Colorado wildlife officials and experts are concerned about future human-to-bear conflicts because of conflicting weather patterns.
According to a Colorado Parks and Wildlife news release, a bear’s diet is dominated by native crops available to them. In Colorado, a bear’s diet consists mainly of a mixture of berries such as raspberries and chokecherries, fruits such as plums and rose hips, nuts such as acorns and a variety of other plants depending on the location.
However, if a bear’s access to food is diminished because of dry weather or late winter storms, they will relocate to a place that can provide them with enough calories to last them throughout the winter hibernation. For example, in 2017 there were two subfreezing storms from May 17-19. This delayed how the crops matured that year. As a result, Colorado Parks and Wildlife had to relocate 109 bruins and euthanize 190 more, according to the agency’s news release.
“When natural food sources are scarce, as the smart flexible eaters that bears are, they tend to spend more time near humans. Our communities tend to be closer to riparian systems that offer a wetter environment of natural foods, in addition to the offerings of human food sources that exist when we don’t properly secure our trash and other attractants.” Mark Vieira said in the CPW news release.
In the fall, bears will experience hyperphagia, meaning they will try to consume about 20,000 calories a day, according to the news release. Bears rely heavily on acorns to meet this goal. Wildlife officers from Western Douglas County have conducted a survey on how the oak crops would react to the storms that happened in May. They discovered that flowers and other crops will not survive in temperatures of 28 and below. Also, Gamble oak found in elevations 6,800 and above cannot survive, however, chokecherries and plums can.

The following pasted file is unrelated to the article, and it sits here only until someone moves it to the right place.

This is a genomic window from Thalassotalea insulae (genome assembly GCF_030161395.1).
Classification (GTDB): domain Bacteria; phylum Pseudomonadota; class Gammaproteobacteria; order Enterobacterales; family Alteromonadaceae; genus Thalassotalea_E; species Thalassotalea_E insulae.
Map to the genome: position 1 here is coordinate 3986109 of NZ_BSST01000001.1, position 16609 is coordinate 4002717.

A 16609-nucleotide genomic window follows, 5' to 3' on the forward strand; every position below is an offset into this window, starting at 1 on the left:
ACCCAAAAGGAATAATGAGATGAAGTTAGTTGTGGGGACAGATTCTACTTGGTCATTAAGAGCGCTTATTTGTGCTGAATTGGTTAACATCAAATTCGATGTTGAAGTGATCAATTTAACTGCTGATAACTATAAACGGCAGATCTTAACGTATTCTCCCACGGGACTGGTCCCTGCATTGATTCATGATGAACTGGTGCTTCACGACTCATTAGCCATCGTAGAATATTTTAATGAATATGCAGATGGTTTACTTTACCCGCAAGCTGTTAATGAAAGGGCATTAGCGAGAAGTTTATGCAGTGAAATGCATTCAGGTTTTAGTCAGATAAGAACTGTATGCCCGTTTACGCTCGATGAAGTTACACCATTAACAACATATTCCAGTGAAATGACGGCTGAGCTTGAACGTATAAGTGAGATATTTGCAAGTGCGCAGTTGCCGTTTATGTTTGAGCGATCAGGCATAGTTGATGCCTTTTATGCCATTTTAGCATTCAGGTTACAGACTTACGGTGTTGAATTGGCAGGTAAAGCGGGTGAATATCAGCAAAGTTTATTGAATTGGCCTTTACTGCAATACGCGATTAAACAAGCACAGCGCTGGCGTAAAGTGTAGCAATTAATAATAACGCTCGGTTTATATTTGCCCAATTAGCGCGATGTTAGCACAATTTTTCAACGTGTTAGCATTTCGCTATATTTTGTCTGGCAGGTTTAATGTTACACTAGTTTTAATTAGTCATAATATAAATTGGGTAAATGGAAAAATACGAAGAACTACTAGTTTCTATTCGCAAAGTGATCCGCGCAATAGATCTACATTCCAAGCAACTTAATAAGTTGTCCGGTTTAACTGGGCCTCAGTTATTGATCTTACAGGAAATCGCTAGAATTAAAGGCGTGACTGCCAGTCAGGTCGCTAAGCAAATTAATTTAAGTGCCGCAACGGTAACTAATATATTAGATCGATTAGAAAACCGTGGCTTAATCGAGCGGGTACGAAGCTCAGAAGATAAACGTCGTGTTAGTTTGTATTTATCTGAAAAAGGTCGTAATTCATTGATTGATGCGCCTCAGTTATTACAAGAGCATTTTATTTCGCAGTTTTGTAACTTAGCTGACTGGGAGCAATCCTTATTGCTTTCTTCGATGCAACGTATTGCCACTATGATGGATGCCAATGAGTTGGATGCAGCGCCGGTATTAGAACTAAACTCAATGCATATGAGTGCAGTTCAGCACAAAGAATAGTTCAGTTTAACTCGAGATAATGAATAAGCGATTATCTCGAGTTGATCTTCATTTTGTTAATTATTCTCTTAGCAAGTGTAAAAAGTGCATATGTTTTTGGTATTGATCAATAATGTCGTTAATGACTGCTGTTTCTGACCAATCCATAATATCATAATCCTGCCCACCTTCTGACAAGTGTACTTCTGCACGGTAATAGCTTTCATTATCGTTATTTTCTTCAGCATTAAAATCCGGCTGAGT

“We’ll be OK for a short time, but in the 7-8 years I’ve been in my district I’ve never seen an oak die-off like this,” Melanie Kaknes said in the news release. “The bears will have to figure something out because they have to put weight on for the winter. This die-off is going to be pushing bears down in elevation and likely into town.”
In Boulder and other northern areas, the wildlife survive off berries such as chokecherries, raspberries, rose hips and a variety of other fruits, according to the news release. Wildlife Officer Joe Padia said he is concerned that this year’s climate will cause more human-to-bear conflict.
“I am concerned that the freeze will affect the fruit crop,” Padia said in the news release. “Drought followed by missing fall forage could make for an extended conflict season.”
Adult bears know how to survive the winter even when they are experiencing a food shortage. They do not need additional help, however, “individuals need to take responsibility and follow proper guidelines on living appropriately with bears. A concentrated effort needs to be made this summer and fall to remove attractants available to bears so we do not experience increased conflicts,” according to the release.